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Hartford Courant - Hartford, Conn.
Author: Cho, Jenna||||||COURANT STAFF WRITER
Date: Nov 19, 2004
Start Page: H.1
Section: AT HOME
Abstract (Document Summary)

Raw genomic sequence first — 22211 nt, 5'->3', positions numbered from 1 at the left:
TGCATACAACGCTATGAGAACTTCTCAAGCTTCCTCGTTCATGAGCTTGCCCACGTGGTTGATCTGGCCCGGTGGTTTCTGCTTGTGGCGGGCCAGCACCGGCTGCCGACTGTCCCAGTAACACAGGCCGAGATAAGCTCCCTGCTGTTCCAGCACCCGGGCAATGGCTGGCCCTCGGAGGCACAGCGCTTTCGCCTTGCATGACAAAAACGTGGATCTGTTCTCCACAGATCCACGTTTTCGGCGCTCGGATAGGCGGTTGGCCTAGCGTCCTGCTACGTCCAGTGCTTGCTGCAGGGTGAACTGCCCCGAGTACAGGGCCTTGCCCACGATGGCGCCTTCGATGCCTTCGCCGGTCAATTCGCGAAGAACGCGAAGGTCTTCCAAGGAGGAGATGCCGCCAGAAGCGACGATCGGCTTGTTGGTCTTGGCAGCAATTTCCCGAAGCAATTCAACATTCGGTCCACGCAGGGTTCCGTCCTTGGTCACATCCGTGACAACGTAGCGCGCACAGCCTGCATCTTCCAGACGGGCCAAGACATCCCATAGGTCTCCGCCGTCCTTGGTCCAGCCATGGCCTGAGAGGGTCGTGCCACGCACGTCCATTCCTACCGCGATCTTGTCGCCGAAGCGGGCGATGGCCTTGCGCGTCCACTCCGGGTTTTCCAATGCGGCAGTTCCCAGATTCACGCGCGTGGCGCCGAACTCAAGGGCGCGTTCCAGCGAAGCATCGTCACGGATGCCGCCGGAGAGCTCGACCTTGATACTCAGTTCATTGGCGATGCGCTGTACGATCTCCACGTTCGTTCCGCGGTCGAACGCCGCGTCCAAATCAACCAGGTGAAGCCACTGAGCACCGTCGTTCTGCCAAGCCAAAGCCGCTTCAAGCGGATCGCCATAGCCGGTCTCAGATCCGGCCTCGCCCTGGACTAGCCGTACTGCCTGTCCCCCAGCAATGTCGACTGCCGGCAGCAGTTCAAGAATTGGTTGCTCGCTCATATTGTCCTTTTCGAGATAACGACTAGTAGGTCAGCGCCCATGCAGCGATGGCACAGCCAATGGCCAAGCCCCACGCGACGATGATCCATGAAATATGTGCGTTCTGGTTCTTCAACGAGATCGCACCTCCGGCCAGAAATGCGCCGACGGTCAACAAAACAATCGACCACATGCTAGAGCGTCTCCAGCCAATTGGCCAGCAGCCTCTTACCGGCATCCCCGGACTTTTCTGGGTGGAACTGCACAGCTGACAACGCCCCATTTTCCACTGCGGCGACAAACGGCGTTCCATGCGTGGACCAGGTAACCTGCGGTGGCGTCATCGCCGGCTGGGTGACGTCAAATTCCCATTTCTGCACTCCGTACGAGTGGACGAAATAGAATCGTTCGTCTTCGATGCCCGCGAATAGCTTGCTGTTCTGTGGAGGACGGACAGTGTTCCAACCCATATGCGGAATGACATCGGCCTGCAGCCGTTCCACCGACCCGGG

On a sunny Saturday afternoon, New Yorkers on a stroll by the P.S. 321 Park Slope flea market are startled by a pair of rugs flung casually over a fence surrounding the public school playground. * "I'm a little taken aback by it," a passerby says as he pauses to examine one of the rugs. * "That's not an uncommon reaction," says Kevin Sudeith, 39, the vendor. *Owner of, Sudeith is accustomed to taking people by surprise with his Afghan war rugs. Typically woven by Afghan women, these rugs incorporate war imagery, ranging from subtle patterns of tanks and hand grenades to more explicit imagery of the World Trade Center under attack. * In the rugs drawing attention at the flea market, passenger airplanes can be seen heading toward the twin towers, with vivid explosions where they will hit. Under each plane are neat labels: "first impact," and "second impact." People are falling from the towers. * After the Soviet invasion of Afghanistan in the late 1970s, weavers began replacing traditional images of flowers, birds and goats with fighter planes, helicopters and AK-47s. The women wove what they saw in their world, a world so war-ridden that they were able to weave accurate images of weapons into their rugs, Sudeith explains. * "The war rugs in particular are the only means of expression that the weavers have," Sudeith says. "The Afghan women are the poster women of gender oppression in the world." *

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